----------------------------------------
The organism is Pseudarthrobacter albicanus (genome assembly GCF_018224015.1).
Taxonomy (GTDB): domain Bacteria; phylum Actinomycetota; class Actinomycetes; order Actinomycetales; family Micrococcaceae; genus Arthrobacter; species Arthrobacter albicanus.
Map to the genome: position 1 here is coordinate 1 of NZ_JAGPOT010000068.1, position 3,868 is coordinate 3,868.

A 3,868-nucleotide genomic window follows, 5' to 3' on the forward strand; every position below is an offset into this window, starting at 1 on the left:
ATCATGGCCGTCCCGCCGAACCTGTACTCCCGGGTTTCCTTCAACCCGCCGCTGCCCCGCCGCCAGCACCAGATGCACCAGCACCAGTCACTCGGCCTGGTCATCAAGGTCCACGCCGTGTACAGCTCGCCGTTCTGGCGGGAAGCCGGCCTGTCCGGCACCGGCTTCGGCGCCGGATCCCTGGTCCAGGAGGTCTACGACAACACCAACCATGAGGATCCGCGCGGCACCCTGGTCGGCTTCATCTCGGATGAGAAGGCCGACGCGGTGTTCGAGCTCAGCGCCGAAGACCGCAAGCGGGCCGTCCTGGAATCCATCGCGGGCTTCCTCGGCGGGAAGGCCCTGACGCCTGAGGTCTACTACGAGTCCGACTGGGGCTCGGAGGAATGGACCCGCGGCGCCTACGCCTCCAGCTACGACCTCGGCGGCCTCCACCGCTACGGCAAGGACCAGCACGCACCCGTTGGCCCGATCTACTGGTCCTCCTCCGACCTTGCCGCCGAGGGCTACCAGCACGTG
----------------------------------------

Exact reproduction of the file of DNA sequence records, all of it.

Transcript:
The organism is Pseudarthrobacter albicanus (genome assembly GCF_018224015.1).
Taxonomy (GTDB): domain Bacteria; phylum Actinomycetota; class Actinomycetes; order Actinomycetales; family Micrococcaceae; genus Arthrobacter; species Arthrobacter albicanus.
Map to the genome: position 1 here is coordinate 1 of NZ_JAGPOT010000068.1, position 3,868 is coordinate 3,868.

A 3,868-nucleotide genomic window follows, 5' to 3' on the forward strand; every position below is an offset into this window, starting at 1 on the left:
ATCATGGCCGTCCCGCCGAACCTGTACTCCCGGGTTTCCTTCAACCCGCCGCTGCCCCGCCGCCAGCACCAGATGCACCAGCACCAGTCACTCGGCCTGGTCATCAAGGTCCACGCCGTGTACAGCTCGCCGTTCTGGCGGGAAGCCGGCCTGTCCGGCACCGGCTTCGGCGCCGGATCCCTGGTCCAGGAGGTCTACGACAACACCAACCATGAGGATCCGCGCGGCACCCTGGTCGGCTTCATCTCGGATGAGAAGGCCGACGCGGTGTTCGAGCTCAGCGCCGAAGACCGCAAGCGGGCCGTCCTGGAATCCATCGCGGGCTTCCTCGGCGGGAAGGCCCTGACGCCTGAGGTCTACTACGAGTCCGACTGGGGCTCGGAGGAATGGACCCGCGGCGCCTACGCCTCCAGCTACGACCTCGGCGGCCTCCACCGCTACGGCAAGGACCAGCACGCACCCGTTGGCCCGATCTACTGGTCCTCCTCCGACCTTGCCGCCGAGGGCTACCAGCACGTG